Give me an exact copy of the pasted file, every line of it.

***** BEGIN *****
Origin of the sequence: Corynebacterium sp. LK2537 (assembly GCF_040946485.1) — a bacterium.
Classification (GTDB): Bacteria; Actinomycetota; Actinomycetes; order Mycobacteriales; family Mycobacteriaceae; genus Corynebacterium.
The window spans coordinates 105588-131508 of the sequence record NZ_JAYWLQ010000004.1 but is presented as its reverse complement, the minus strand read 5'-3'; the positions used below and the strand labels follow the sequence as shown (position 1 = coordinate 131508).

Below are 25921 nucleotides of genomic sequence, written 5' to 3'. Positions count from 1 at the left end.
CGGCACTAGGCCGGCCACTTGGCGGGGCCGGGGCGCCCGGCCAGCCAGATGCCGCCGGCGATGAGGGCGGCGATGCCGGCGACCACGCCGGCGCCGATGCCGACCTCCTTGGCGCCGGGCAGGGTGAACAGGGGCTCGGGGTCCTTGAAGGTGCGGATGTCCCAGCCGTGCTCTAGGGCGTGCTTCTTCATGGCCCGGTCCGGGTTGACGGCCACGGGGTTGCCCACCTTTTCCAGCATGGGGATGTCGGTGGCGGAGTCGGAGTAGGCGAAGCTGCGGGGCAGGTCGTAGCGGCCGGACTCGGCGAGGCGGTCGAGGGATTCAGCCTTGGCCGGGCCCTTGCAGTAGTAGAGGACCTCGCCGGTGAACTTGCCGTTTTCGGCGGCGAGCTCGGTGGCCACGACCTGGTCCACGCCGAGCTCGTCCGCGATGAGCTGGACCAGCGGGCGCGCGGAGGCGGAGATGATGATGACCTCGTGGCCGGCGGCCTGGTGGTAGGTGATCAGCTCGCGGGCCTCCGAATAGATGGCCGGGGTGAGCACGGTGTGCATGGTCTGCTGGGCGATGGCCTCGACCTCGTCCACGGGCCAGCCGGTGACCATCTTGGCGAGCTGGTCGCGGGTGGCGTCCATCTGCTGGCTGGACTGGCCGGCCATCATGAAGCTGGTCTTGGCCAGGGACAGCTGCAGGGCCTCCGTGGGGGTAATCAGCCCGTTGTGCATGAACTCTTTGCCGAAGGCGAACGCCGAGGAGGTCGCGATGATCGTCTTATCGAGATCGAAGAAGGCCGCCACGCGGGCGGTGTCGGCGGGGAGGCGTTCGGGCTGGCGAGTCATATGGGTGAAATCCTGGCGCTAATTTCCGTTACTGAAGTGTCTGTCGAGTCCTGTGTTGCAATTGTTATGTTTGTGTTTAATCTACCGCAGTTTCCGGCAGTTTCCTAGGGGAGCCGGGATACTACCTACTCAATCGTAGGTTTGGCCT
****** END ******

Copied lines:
Origin of the sequence: Corynebacterium sp. LK2537 (assembly GCF_040946485.1) — a bacterium.
Classification (GTDB): Bacteria; Actinomycetota; Actinomycetes; order Mycobacteriales; family Mycobacteriaceae; genus Corynebacterium.
The window spans coordinates 105588-131508 of the sequence record NZ_JAYWLQ010000004.1 but is presented as its reverse complement, the minus strand read 5'-3'; the positions used below and the strand labels follow the sequence as shown (position 1 = coordinate 131508).

Below are 25921 nucleotides of genomic sequence, written 5' to 3'. Positions count from 1 at the left end.
CGGCACTAGGCCGGCCACTTGGCGGGGCCGGGGCGCCCGGCCAGCCAGATGCCGCCGGCGATGAGGGCGGCGATGCCGGCGACCACGCCGGCGCCGATGCCGACCTCCTTGGCGCCGGGCAGGGTGAACAGGGGCTCGGGGTCCTTGAAGGTGCGGATGTCCCAGCCGTGCTCTAGGGCGTGCTTCTTCATGGCCCGGTCCGGGTTGACGGCCACGGGGTTGCCCACCTTTTCCAGCATGGGGATGTCGGTGGCGGAGTCGGAGTAGGCGAAGCTGCGGGGCAGGTCGTAGCGGCCGGACTCGGCGAGGCGGTCGAGGGATTCAGCCTTGGCCGGGCCCTTGCAGTAGTAGAGGACCTCGCCGGTGAACTTGCCGTTTTCGGCGGCGAGCTCGGTGGCCACGACCTGGTCCACGCCGAGCTCGTCCGCGATGAGCTGGACCAGCGGGCGCGCGGAGGCGGAGATGATGATGACCTCGTGGCCGGCGGCCTGGTGGTAGGTGATCAGCTCGCGGGCCTCCGAATAGATGGCCGGGGTGAGCACGGTGTGCATGGTCTGCTGGGCGATGGCCTCGACCTCGTCCACGGGCCAGCCGGTGACCATCTTGGCGAGCTGGTCGCGGGTGGCGTCCATCTGCTGGCTGGACTGGCCGGCCATCATGAAGCTGGTCTTGGCCAGGGACAGCTGCAGGGCCTCCGTGGGGGTAATCAGCCCGTTGTGCATGAACTCTTTGCCGAAGGCGAACGCCGAGGAGGTCGCGATGATCGTCTTATCGAGATCGAAGAAGGCCGCCACGCGGGCGGTGTCGGCGGGGAGGCGTTCGGGCTGGCGAGTCATATGGGTGAAATCCTGGCGCTAATTTCCGTTACTGAAGTGTCTGTCGAGTCCTGTGTTGCAATTGTTATGTTTGTGTTTAATCTACCGCAGTTTCCGGCAGTTTCCTAGGGGAGCCGGGATACTACCTACTCAATCGTAGGTTTGGCCT